It seems in most lines that white is behind in development.

                          Since it's black that gets to decide which variation to play, I would have to agree that white appears to put himself at a disadvantage for the middlegame.

                          ECO seems to evaluate the 1...c6 line as better for white. The 1....d5 lines as equal. And the 1....e5 2....f6 lines as better for black.

                          Comment


                          • #28
                            Originally posted by ryan_c View Post
                            It does not matter if 1.b4 work in bullet, it's not chess. Interesting the king of bullet Naka told before that bullet is not chess, which is actually true many bad stuff will work in bullet. For example(get in chesscafe review) in Nakamura's book where he annotate, he gives question mark on a move that win a queen because it took the opponent four seconds to see it. In one of the annotation the author give 29..Rb6 a !. A move courageously ignoring white mate threat of mate in 1.
                            You are correct, sir; I only brought up bullet because Naka beats other GMs in it like they learned chess yesterday. Don’t think he could beat another GM with 1. b4 in classical time controls? Maybe not a super GM, but quite possibly a 2500, which is no joke.

                            Objectively, as has been mentioned, the move is bad. It ignores all basic chess/opening principles, and is definitely attackable/questionable.

                            That being said, I like a good challenge. Cmonster brought up the point that he doesn’t have to beat a GM with it, he just has to beat YOU. I have to agree.

                            Bad or good is almost always relative. That is why we quote engine lines or GM games when we try and figure out if a move is objectively good or bad.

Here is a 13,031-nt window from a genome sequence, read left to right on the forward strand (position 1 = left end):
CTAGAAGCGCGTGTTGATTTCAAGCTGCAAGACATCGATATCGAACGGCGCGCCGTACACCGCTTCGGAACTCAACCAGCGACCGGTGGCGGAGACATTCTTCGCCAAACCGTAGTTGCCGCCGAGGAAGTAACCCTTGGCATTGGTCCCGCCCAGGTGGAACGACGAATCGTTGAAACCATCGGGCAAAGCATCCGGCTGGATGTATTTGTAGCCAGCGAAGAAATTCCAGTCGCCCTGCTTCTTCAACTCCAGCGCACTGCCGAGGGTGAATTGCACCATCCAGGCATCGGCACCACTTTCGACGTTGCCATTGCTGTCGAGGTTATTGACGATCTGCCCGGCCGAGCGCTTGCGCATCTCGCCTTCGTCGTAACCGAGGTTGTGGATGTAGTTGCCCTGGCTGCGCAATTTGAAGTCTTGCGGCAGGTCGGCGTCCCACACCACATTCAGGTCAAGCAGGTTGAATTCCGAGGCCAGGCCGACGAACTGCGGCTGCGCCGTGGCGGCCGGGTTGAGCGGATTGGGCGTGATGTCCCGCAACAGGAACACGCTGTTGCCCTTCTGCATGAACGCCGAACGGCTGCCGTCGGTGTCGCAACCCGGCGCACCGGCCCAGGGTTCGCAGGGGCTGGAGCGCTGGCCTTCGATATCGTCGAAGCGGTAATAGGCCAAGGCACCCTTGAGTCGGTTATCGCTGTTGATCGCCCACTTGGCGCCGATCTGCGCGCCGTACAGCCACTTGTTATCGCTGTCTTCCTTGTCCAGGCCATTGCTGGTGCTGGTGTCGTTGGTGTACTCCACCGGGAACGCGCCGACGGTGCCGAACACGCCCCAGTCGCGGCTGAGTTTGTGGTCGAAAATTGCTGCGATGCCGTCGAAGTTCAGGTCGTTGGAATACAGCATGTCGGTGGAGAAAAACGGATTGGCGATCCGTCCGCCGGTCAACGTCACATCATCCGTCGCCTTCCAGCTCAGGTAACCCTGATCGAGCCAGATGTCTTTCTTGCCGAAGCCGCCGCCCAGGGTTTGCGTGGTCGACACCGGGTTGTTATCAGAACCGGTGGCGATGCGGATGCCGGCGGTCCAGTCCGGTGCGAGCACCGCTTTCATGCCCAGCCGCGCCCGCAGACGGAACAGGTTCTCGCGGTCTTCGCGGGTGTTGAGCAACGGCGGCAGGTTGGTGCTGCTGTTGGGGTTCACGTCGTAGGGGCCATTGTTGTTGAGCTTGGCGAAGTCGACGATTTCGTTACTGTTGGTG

If I make a move to threaten mate in one, but missed that my opponent has mate in one, then I’m going to get mated. My move was a blunder, and a game losing one. but what if my opponent doesn’t see his mate and instead defends against mine, and I go on to win the game?

                            Now, *objectively*, my move was a really bad blunder. But if it’s missed and I win the game, that is a non-issue. So, when we answer questions by saying something is good or bad, we are talking objectively, which is at the big GM level.

                            The fun about chess is that there are so many levels of understanding, that the exact same game can be a completely different game to someone else. Thus, we try to go with objective things.

                            1. b4 is bad, objectively. But it can be fun! so play it!
                            Alexander Alekhine is my chess hero.

                            An eerie chess short story: The Empty Chair

                            My newest chess story: Gamble: A Supernatural Chess Tale

                            Comment


                            • #29
                              OK. Let's discuss a specific line. Someone mentioned a preference for a Dutch defense setup. The book I have gives this line.



                              1. b4 f5
                              2. Bb2 Nf6
                              3. e3 e6
                              4. b5 Be7
                              5. c4 O-O